NEW YORK Alcoa
Inc.s $300-million automotive expansion at its Davenport,
Iowa, facility wont be enough to meet future demand from
the sector, chairman and chief executive officer Klaus
Kleinfeld said in a conference call with analysts following the
release of the companys first-quarter earnings
"I can tell you Davenport is not
enough," he said. "Davenport is basically sold out even though
we havent even built the automotive (expansion)."
Kleinfeld maintains that this is
"more good news than bad news," adding that the company has
options that will allow it to "do some things that we probably
could not have done before."
He declined to discuss what the
companys plans are or name its customers.
"Growth prospects remain
excellent" for the North American automotive industry, as new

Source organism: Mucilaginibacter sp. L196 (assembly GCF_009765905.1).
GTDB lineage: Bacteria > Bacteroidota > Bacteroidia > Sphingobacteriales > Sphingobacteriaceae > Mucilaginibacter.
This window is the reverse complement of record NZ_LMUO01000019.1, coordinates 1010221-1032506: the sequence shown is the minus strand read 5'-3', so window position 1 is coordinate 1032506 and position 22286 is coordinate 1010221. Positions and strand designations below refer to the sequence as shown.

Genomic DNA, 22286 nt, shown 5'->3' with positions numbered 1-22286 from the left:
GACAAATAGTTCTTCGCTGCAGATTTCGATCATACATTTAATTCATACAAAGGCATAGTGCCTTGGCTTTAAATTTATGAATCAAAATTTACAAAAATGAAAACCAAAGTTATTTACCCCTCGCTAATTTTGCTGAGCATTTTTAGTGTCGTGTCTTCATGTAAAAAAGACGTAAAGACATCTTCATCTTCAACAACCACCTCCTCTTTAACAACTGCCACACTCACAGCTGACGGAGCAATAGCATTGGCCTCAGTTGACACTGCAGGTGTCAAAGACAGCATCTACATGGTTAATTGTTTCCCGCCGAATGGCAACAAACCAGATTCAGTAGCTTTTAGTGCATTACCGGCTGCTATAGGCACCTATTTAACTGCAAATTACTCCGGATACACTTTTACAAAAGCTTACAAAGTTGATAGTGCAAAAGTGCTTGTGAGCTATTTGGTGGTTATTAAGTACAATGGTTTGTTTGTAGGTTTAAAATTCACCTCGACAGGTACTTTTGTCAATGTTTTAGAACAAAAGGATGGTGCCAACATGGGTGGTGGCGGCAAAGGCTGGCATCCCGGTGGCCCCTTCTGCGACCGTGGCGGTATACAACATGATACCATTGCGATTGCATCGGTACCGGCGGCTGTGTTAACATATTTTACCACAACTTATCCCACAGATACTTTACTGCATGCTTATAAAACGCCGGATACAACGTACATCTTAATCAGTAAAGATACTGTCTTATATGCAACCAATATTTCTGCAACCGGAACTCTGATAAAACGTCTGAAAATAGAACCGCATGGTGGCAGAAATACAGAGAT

vehicle sales hit 1.54 million units in the first three months
of the year, a 3.4-percent year-on-year increase, Kleinfeld
Aluminum usage in automobiles is
forecast to double to 16 percent by 2025 as automakers continue
to shift toward the lightweight metal to meet stricter fuel
emissions standards coming out of Washington.
Perhaps more important than
regulations is consumer behavior, Kleinfeld said, noting that
37 percent of consumers rank fuel economy as the top factor
when buying a new car.
Bullish automotive forecasts
encouraged Alcoa to begin the $300-million expansion at
Davenport last March (
amm.com, March 5, 2012), which also involves
installing new technology and equipment aimed at the
companys new 951 bonding technology, which Alcoa can
license to automakers (
amm.com, April 5).
The expansion coincided with
Ford Motor Co.s announcement that it will build future
versions of its F-150 pickup with a predominantly aluminum body
amm.com, July 27).